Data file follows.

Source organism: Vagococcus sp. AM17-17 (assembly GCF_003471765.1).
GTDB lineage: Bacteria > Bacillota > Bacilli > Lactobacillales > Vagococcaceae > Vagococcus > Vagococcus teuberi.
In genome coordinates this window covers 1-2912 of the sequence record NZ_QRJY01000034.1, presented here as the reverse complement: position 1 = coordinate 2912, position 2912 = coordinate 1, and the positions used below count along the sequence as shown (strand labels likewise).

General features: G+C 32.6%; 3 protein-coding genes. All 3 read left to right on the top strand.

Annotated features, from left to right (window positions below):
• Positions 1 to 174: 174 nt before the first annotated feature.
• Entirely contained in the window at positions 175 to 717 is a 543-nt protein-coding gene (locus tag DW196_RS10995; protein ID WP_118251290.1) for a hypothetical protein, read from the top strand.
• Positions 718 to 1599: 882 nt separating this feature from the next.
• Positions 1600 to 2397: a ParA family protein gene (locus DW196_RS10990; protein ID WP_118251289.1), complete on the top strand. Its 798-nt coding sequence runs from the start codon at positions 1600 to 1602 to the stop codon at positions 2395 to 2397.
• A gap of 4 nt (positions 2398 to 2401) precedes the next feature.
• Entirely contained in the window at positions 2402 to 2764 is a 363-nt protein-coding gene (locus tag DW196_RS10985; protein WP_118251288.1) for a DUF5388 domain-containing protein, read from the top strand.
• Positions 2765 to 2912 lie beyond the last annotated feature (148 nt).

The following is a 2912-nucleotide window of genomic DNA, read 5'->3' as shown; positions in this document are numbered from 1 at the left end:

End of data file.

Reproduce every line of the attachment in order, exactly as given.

Source organism: Vagococcus sp. AM17-17 (assembly GCF_003471765.1).
GTDB lineage: Bacteria > Bacillota > Bacilli > Lactobacillales > Vagococcaceae > Vagococcus > Vagococcus teuberi.
In genome coordinates this window covers 1-2912 of the sequence record NZ_QRJY01000034.1, presented here as the reverse complement: position 1 = coordinate 2912, position 2912 = coordinate 1, and the positions used below count along the sequence as shown (strand labels likewise).

General features: G+C 32.6%; 3 protein-coding genes. All 3 read left to right on the top strand.

Annotated features, from left to right (window positions below):
• Positions 1 to 174: 174 nt before the first annotated feature.
• Entirely contained in the window at positions 175 to 717 is a 543-nt protein-coding gene (locus tag DW196_RS10995; protein ID WP_118251290.1) for a hypothetical protein, read from the top strand.
• Positions 718 to 1599: 882 nt separating this feature from the next.
• Positions 1600 to 2397: a ParA family protein gene (locus DW196_RS10990; protein ID WP_118251289.1), complete on the top strand. Its 798-nt coding sequence runs from the start codon at positions 1600 to 1602 to the stop codon at positions 2395 to 2397.
• A gap of 4 nt (positions 2398 to 2401) precedes the next feature.
• Entirely contained in the window at positions 2402 to 2764 is a 363-nt protein-coding gene (locus tag DW196_RS10985; protein WP_118251288.1) for a DUF5388 domain-containing protein, read from the top strand.
• Positions 2765 to 2912 lie beyond the last annotated feature (148 nt).

The following is a 2912-nucleotide window of genomic DNA, read 5'->3' as shown; positions in this document are numbered from 1 at the left end: